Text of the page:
Ready-to-Wear Shows in Paris Reflect the 'Spirit of the Times'

Designers focus on new fabrics and growing market in Asia

The best training for the Paris pret-a-porter season, which ended yesterday, is a few New Year's Eves in New York's Times Square, just before the ball drops.

As fashion's elite corps of writers, buyers, hair dressers, makeup artists, consultants, and social notables surge past blue-blazered security guards toward the catwalks, the key is to keep up with the pack and avoid tilting left or right when lifted off your feet. The elite of the elite -- fashion photographers -- had already staked out prized positions at the end of the runway hours earlier.

At issue: an unobstructed view of the colors, shapes, textures, hemlines -- the ''look,'' if look there be - of the fall-winter season. Some 89 fashion houses presented collections in Paris this year, at costs topping $500,000 for putting on shows in the most prestigious salon in the Carrousel du Louvre. Thirty others presented their lines by appointment and hundreds more in venues off the official calendar. Together, these designers are competing for a female ready-to-wear market now breaking $6 billion a year.

Fashion's biggest growth markets are Japan and the so-called emerging nations in Asia. One year after the French government launched an ''Asian initiative'' to redress deep trade deficits, its ''most spectacular'' successes have been in the pret-a-porter (ready-to-wear) industry.

A report released this month by the Ministry of Industry cites 52 percent growth rates in pret-a-porter sales in Hong Kong, and 100-percent growth in Korea.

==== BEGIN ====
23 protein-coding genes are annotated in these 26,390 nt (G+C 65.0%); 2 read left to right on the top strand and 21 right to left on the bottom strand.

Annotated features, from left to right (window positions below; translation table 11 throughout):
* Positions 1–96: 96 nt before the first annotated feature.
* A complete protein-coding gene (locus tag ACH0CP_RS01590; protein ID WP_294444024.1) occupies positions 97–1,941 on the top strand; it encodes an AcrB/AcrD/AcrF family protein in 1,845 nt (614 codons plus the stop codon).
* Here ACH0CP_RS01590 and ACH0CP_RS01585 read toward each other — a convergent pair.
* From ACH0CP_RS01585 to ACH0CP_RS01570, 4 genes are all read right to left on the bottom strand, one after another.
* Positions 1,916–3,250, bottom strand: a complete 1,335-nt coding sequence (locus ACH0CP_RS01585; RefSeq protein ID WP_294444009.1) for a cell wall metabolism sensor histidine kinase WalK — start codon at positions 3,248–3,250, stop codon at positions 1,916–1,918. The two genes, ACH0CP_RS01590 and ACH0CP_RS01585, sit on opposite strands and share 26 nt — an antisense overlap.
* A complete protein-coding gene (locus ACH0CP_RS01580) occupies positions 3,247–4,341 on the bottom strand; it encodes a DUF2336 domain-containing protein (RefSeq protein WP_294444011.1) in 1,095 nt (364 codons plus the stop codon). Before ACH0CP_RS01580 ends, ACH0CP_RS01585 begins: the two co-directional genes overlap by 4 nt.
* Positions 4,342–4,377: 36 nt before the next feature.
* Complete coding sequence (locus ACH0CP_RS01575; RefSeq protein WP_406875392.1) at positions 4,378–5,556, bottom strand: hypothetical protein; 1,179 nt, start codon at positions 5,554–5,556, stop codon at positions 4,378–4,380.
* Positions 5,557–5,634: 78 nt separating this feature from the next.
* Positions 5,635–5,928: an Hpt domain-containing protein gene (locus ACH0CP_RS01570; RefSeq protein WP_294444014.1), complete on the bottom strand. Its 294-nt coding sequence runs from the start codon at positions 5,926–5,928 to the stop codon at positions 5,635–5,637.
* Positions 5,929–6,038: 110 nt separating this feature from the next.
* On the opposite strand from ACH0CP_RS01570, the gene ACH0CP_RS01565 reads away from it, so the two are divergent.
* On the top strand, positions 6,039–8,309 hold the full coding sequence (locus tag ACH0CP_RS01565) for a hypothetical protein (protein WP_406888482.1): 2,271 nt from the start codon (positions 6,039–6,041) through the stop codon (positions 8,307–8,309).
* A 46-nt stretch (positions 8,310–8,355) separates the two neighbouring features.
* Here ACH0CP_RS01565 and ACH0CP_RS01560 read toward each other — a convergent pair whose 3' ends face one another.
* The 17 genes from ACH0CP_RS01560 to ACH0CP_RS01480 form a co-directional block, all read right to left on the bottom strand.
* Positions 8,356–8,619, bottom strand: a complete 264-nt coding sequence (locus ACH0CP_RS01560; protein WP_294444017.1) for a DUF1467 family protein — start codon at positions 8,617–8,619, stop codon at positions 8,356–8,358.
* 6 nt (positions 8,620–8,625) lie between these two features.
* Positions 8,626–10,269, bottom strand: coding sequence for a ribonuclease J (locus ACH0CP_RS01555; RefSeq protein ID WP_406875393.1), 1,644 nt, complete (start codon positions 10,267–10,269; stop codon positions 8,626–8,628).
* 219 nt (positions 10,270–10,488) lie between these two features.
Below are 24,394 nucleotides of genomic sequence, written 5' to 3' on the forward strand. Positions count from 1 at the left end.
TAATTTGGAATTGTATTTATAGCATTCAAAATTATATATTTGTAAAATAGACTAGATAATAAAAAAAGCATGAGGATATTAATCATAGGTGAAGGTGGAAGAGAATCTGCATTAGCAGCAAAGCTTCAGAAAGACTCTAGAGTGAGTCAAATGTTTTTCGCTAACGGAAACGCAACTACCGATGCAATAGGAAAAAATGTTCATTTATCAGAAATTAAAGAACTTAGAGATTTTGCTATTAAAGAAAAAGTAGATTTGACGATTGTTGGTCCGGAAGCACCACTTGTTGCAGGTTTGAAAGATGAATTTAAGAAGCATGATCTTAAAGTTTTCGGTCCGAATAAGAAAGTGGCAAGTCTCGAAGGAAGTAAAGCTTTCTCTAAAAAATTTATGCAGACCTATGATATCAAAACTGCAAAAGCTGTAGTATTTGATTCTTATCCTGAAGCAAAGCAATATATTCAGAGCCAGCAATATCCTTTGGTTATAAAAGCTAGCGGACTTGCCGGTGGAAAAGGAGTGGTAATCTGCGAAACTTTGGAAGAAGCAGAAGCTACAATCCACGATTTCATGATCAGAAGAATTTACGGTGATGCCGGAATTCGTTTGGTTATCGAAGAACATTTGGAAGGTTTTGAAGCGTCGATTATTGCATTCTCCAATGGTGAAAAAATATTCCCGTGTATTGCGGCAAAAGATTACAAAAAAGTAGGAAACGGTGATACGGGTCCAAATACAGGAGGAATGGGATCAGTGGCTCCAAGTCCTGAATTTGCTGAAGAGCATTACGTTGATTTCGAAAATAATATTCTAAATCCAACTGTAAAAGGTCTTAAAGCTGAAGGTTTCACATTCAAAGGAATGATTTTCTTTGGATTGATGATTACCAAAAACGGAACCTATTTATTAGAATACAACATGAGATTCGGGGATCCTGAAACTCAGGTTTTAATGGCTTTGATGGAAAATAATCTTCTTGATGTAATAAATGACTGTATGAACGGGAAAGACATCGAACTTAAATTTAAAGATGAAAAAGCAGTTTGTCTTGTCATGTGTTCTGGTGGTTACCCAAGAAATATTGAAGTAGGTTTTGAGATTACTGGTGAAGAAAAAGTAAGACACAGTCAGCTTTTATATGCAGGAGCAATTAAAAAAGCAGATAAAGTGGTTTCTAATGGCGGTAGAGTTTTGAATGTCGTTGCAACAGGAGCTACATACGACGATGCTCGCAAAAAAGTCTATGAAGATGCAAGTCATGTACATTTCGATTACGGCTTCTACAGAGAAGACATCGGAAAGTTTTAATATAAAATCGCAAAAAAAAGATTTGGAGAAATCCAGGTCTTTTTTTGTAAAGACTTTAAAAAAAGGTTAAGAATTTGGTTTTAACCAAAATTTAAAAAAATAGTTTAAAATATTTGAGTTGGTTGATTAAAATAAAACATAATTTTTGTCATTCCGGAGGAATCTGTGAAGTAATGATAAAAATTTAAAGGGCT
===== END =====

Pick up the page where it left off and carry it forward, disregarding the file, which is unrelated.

''In Japan, wealthy women move in a rigid society and have to think about the impression they make. Correct clothes are important, and the right label is the most important of all,'' says Hiromi Kobayashi, a Tokyo makeup artist who has come to the Paris shows to look for trends for her clients. "Many grew up wearing kimonos, and don't have confidence in their taste in Western clothes. They let the label coordinate their jewelry, handbags, scarves, and shoes.''

But as she and the fashion press moved from the soft, ultrafeminine lines of Chloe to the stark, minimalist lines of Mariot Chanet, overall trends were not easy to spot. This year, wafer-thin baby dolls competed with dark, androgynous figures with blank stares or leather fetishists with looks to kill. Belgian designer Margiela wrapped models' faces in opaque veils, and asked them to negotiate up and down stairs in pinpoint heels.

What was in evidence was a wide range of new faces and fabrics in this 10-day season's collections, including a stronger presence of British and Asian designers. Also featured was a model who laughingly gave her age as 19 but could have grandchildren that age.

Alongside traditional silks, woolens, crepes, and cashmeres were high-tech fabrics such as hologram plastic, stretch satins, metallized or iridescent lurex, and cosa, a ''crease-proof'' polyester made in Japan, cut by laser and assembled by thermal collage instead of hems and seams.

But the age of all-powerful fashion editors with the clout to decree a ''new look'' has disappeared along with an elegant haute couture clientele, now numbering less than 2,000 in the world. Terms like ''chic'' and ''class'' that used to pepper fashion commentary yielded to this year's term, ''air de temps,'' or ''spirit of the times.''

For many who closely follow Paris fashion, the spirit of these times is troubling.

''Look at contemporary painting. What it's showing us is often a catastrophic vision,'' says Catherine Join-Dieterle, curator of Paris's Museum of Mode and Costume. ''To the extent that designers take themselves for artists, they're living in the same mental atmosphere, sad and dark. They're not looking for harmony in art any more.''

Last year, the pret-a-porter season was colored by the presence of crews filming Robert Altman's ''Ready to Wear,'' which opened in Paris to coincide with this season's shows. Fans of Altman classics like the movie ''Nashville'' were expecting a biting, satirical look at the inner-workings of an industry that has been treated very gently by a specialized press that rarely asks hard questions, such as: Are the labels worth the price? And why do so many of these clothes make women look unlovely?

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